Lessons on the two world wars, the Holocaust, slavery, and the British Empire will be compulsory under a new curriculum published next month, The TES can reveal.
Qualifications and Curriculum Authority officials have denied reports of a row with the Government over the content for 11 to 14-year-olds. But the extra emphasis given to the world wars and slavery in the latest drafts has followed public ministerial pressure.
The authority warned in 2005 that there was too much emphasis on Hitler in secondary history, a criticism that has also been made by historians and a former German ambassador to Britain.
A version of the curriculum presented to teachers at a seminar last summer specified study of the British Empire but made no mention of the world wars, the Holocaust or slavery.
In October it emerged that Alan Johnson, the Education Secretary, had asked for slavery to be made a compulsory part of the curriculum. The following month it was reported that he warned that any move to drop the world wars from the key stage 3 curriculum would be "stamped on very quickly".
Jerome Freeman, a QCA history adviser, acknowledged that the inclusion of the slave trade had been the idea of ministers.
But he said world wars and the Holocaust had always been included in the statutory notes with the curriculum. The QCA's decision to move them into the main text was "simply an issue of presentation", he said, and that it had "stuck to its guns" on flexibility.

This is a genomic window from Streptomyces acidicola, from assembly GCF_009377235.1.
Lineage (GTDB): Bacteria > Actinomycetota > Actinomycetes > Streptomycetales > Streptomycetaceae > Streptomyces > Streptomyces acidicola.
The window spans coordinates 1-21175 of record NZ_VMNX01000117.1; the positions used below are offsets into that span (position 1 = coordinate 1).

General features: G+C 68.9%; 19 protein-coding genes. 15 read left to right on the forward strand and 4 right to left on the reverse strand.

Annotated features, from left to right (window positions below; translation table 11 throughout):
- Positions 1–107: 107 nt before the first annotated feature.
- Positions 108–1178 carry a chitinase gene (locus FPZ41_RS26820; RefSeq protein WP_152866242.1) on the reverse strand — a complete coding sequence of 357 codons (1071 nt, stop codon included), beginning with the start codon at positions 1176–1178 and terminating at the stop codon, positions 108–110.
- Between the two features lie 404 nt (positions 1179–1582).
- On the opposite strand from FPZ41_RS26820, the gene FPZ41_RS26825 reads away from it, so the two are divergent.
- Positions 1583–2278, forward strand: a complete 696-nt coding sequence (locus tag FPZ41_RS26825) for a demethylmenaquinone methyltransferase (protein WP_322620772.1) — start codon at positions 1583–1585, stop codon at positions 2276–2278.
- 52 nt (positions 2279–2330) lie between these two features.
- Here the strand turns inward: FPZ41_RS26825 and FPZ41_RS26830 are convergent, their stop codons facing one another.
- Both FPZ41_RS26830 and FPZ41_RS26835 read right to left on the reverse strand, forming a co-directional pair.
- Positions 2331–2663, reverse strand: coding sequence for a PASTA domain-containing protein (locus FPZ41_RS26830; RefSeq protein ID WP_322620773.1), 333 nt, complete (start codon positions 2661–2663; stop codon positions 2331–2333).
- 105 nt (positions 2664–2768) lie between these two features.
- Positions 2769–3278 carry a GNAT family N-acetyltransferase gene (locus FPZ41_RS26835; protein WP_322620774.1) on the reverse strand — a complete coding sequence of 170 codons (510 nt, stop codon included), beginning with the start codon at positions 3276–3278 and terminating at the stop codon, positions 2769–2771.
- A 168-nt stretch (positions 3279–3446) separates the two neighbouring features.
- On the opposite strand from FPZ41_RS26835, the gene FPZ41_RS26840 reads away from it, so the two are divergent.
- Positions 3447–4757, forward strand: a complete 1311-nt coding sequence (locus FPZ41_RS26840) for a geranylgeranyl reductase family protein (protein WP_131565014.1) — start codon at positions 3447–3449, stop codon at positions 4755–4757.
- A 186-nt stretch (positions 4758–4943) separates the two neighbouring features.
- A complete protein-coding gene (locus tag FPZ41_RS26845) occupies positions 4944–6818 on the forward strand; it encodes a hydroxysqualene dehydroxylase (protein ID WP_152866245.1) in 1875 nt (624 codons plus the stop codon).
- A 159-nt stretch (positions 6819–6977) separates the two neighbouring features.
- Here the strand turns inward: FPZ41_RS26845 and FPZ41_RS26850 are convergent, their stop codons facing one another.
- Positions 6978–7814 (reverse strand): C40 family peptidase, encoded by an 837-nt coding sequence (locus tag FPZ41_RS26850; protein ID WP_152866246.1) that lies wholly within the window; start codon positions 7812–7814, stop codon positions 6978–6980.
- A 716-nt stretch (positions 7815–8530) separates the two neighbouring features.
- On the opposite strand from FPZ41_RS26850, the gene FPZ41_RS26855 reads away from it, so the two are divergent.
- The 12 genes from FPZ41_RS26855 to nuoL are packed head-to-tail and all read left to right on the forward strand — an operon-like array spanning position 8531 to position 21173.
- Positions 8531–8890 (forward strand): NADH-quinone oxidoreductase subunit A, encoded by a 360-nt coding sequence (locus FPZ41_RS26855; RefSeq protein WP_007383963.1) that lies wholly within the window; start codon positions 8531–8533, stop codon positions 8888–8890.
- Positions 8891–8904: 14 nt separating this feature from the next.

Mr Freeman added that expanding the range of courses at GCSE and A-level would help reduce the proportion of time pupils spent studying Hitler.
The new curriculum makes history for key stage 3 less prescriptive by dumping the six specified studies covering periods such as Britain 1500-1750 and world history after 1900. Instead, it insists that pupils have a sense of chronology and sets out different themes such as "conflict and its lasting impact".
KS3 also includes local history and visits to museums, galleries and other historical sites. The Government's pressure for changes to history echoes Mr Johnson's decision to intervene last year in key stage 3 English and demand that classic authors including Anthony Trollope, Charles Dickens and Jane Austen continued to be studied.
Heather Scott from the Historical Association welcomed the new flexibility but said no good history teacher would leave out the world wars and the Holocaust anyway.
Consultation on the history curriculum will begin on February 5 at www.qca.org.uk.